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Antonio Momplet

From Wikipedia, the free encyclopedia

Antonio Momplet
Antonio Momplet Guerra

Died19 August 1974 (aged 74–75)
Years active1935-1964

Antonio Momplet (1899 – 10 August 1974) was a Spanish film director and screenwriter. He worked in Spain, France, Argentina and Mexico.

Life and career

Antonio Momplet was born in Cádiz, Andalusia. He worked as a journalist and translator of foreign films in Barcelona until 1927, when he moved to Paris and began to work for Gaumont. In the mid 1930s he moved back to Spain where he directed four feature films and founded the film journal Cine Art, which quickly became influential. To avoid the Spanish Civil War, he moved to Argentina in 1937, and made eight feature films the following years. In 1943 he moved to Mexico to join the film industry there, and made a number of Mexican films both as director and writer for others, before he moved back to Buenos Aires in 1946. In 1952 he returned to Spain. During his final Spanish period he made films such as the Spaghetti Western parody Due contro tutti, before he retired in 1964. He settled in Cadaqués where he died in 1974.[1]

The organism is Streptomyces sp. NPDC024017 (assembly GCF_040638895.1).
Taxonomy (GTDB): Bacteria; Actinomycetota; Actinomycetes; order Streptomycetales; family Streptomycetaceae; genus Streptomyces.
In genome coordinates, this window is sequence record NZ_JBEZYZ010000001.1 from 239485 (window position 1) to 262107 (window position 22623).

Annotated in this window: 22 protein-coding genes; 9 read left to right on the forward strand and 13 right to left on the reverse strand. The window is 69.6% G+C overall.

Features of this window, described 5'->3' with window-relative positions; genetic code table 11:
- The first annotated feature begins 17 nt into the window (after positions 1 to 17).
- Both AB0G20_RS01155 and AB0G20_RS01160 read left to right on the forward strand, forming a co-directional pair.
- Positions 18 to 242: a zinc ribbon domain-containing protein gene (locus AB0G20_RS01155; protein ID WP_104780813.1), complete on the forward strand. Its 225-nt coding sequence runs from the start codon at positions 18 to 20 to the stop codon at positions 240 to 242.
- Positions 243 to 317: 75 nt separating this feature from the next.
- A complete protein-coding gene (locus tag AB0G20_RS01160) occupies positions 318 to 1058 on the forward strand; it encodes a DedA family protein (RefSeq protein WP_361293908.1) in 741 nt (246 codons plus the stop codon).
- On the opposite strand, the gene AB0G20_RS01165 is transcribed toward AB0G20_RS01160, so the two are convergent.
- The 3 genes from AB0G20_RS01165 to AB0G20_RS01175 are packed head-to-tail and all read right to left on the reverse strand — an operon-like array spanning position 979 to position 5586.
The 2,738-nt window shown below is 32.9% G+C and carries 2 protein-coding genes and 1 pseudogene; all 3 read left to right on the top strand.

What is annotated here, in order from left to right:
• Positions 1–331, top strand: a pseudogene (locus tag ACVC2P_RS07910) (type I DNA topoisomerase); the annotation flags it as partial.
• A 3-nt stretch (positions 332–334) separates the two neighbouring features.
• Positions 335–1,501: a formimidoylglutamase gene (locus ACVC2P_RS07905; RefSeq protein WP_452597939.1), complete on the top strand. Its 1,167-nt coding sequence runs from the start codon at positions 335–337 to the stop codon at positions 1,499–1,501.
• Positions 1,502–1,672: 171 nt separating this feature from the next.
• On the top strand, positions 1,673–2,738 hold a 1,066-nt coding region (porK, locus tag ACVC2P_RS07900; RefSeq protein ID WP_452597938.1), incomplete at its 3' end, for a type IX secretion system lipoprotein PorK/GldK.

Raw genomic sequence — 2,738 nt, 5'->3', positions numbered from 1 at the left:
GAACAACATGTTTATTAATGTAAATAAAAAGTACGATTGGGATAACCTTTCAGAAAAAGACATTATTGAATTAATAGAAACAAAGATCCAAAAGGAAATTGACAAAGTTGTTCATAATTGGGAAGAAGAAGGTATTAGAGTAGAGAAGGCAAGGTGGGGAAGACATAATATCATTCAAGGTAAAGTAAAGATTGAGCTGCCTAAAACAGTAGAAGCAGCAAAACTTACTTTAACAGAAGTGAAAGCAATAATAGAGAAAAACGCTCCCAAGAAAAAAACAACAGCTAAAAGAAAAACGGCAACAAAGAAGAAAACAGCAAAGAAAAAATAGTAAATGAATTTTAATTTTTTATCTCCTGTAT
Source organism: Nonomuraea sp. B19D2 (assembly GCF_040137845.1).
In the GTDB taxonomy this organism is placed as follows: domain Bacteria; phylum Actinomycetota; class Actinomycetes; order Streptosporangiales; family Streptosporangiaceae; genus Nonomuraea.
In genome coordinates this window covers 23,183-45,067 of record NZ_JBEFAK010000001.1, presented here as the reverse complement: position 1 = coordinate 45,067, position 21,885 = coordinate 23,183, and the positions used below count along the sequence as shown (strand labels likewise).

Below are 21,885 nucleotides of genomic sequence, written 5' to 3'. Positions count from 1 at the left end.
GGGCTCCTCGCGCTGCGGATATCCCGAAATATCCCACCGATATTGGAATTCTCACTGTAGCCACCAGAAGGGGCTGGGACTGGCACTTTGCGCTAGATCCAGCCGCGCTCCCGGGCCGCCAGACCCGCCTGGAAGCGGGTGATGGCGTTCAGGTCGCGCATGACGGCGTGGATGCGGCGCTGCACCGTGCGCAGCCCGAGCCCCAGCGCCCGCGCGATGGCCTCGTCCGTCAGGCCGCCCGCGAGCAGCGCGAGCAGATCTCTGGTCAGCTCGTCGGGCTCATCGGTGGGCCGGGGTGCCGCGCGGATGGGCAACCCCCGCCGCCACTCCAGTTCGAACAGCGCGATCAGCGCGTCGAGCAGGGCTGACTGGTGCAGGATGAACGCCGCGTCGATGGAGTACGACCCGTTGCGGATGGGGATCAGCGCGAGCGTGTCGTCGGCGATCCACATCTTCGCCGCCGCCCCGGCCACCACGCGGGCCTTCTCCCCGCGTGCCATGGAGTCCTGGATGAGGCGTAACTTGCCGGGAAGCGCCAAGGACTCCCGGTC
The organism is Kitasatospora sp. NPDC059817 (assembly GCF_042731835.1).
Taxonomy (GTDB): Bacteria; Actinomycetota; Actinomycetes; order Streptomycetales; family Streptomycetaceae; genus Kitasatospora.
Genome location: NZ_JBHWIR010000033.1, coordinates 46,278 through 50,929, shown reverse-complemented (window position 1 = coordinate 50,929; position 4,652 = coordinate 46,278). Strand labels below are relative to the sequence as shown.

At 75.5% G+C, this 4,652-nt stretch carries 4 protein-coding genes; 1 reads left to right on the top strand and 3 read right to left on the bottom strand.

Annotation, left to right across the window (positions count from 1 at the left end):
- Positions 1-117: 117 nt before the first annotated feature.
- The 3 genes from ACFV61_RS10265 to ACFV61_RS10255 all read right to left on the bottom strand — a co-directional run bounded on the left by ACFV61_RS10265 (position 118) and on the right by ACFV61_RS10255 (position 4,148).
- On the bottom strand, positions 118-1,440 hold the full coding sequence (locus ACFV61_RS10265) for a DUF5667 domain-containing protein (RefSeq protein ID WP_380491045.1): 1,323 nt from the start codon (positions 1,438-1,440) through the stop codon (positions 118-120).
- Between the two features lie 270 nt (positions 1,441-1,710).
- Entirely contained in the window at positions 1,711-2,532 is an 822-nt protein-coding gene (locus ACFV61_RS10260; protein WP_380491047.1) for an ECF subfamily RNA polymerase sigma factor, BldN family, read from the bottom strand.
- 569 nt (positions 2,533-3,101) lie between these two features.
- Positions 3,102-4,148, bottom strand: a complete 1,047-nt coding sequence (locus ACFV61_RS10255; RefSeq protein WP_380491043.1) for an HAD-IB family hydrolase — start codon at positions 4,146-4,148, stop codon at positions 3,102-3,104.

• Petróleo (1936)
  • Hombres contra hombres (1937)
  • La millona (1937)
  • Turbión (1939)
  • Napoleón (1941)
  • Los hijos artificiales (1943)
  • Amok (1944)
  • El corsario negro (1944)
  • He Who Died of Love (1945)
  • Lágrimas de sangre (1946)
  • La mujer de todos (1946)
  • Vértigo (1947)
  • A media luz (1947)
  • Café Cantante (1951)
  • Viento del norte (1954)
  • Julia y el celacanto (1961)
  • Jandro (1965)
  • The Invincible Gladiator (El gladiador invencible) (1962)


  1. ^ "Momplet Guerra, Antonio". (in Spanish). National Autonomous University of Mexico. Archived from the original on 4 March 2016. Retrieved 20 August 2014.
This page was last edited on 23 September 2022, at 01:45
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